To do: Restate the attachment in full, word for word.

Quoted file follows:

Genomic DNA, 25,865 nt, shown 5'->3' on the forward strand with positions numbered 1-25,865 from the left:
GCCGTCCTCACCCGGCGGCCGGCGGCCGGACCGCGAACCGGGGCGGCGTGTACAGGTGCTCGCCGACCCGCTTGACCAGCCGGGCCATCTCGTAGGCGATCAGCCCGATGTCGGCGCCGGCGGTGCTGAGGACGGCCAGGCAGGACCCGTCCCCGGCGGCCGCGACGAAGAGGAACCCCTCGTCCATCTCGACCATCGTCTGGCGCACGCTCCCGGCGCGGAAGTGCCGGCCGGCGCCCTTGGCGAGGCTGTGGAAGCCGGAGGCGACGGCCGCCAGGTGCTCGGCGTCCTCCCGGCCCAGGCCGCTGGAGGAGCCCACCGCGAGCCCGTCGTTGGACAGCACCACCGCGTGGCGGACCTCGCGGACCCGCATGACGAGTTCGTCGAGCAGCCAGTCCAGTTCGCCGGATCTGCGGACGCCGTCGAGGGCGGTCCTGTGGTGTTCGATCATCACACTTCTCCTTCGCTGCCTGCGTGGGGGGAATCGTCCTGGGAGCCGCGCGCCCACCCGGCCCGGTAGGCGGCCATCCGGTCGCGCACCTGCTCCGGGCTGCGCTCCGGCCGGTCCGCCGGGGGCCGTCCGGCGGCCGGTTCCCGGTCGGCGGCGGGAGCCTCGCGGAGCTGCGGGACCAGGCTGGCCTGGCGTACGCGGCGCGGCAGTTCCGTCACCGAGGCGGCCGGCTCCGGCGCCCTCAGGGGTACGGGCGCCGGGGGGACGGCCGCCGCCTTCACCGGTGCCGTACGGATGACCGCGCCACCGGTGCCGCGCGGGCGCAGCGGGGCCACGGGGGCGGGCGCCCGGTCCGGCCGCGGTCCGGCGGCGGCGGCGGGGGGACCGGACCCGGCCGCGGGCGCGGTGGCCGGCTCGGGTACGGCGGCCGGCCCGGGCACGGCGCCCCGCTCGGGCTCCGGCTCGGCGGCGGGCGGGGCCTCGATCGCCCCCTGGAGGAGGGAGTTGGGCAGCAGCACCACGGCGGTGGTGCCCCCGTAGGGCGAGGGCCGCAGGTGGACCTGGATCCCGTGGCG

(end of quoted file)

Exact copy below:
Genomic DNA, 25,865 nt, shown 5'->3' on the forward strand with positions numbered 1-25,865 from the left:
GCCGTCCTCACCCGGCGGCCGGCGGCCGGACCGCGAACCGGGGCGGCGTGTACAGGTGCTCGCCGACCCGCTTGACCAGCCGGGCCATCTCGTAGGCGATCAGCCCGATGTCGGCGCCGGCGGTGCTGAGGACGGCCAGGCAGGACCCGTCCCCGGCGGCCGCGACGAAGAGGAACCCCTCGTCCATCTCGACCATCGTCTGGCGCACGCTCCCGGCGCGGAAGTGCCGGCCGGCGCCCTTGGCGAGGCTGTGGAAGCCGGAGGCGACGGCCGCCAGGTGCTCGGCGTCCTCCCGGCCCAGGCCGCTGGAGGAGCCCACCGCGAGCCCGTCGTTGGACAGCACCACCGCGTGGCGGACCTCGCGGACCCGCATGACGAGTTCGTCGAGCAGCCAGTCCAGTTCGCCGGATCTGCGGACGCCGTCGAGGGCGGTCCTGTGGTGTTCGATCATCACACTTCTCCTTCGCTGCCTGCGTGGGGGGAATCGTCCTGGGAGCCGCGCGCCCACCCGGCCCGGTAGGCGGCCATCCGGTCGCGCACCTGCTCCGGGCTGCGCTCCGGCCGGTCCGCCGGGGGCCGTCCGGCGGCCGGTTCCCGGTCGGCGGCGGGAGCCTCGCGGAGCTGCGGGACCAGGCTGGCCTGGCGTACGCGGCGCGGCAGTTCCGTCACCGAGGCGGCCGGCTCCGGCGCCCTCAGGGGTACGGGCGCCGGGGGGACGGCCGCCGCCTTCACCGGTGCCGTACGGATGACCGCGCCACCGGTGCCGCGCGGGCGCAGCGGGGCCACGGGGGCGGGCGCCCGGTCCGGCCGCGGTCCGGCGGCGGCGGCGGGGGGACCGGACCCGGCCGCGGGCGCGGTGGCCGGCTCGGGTACGGCGGCCGGCCCGGGCACGGCGCCCCGCTCGGGCTCCGGCTCGGCGGCGGGCGGGGCCTCGATCGCCCCCTGGAGGAGGGAGTTGGGCAGCAGCACCACGGCGGTGGTGCCCCCGTAGGGCGAGGGCCGCAGGTGGACCTGGATCCCGTGGCG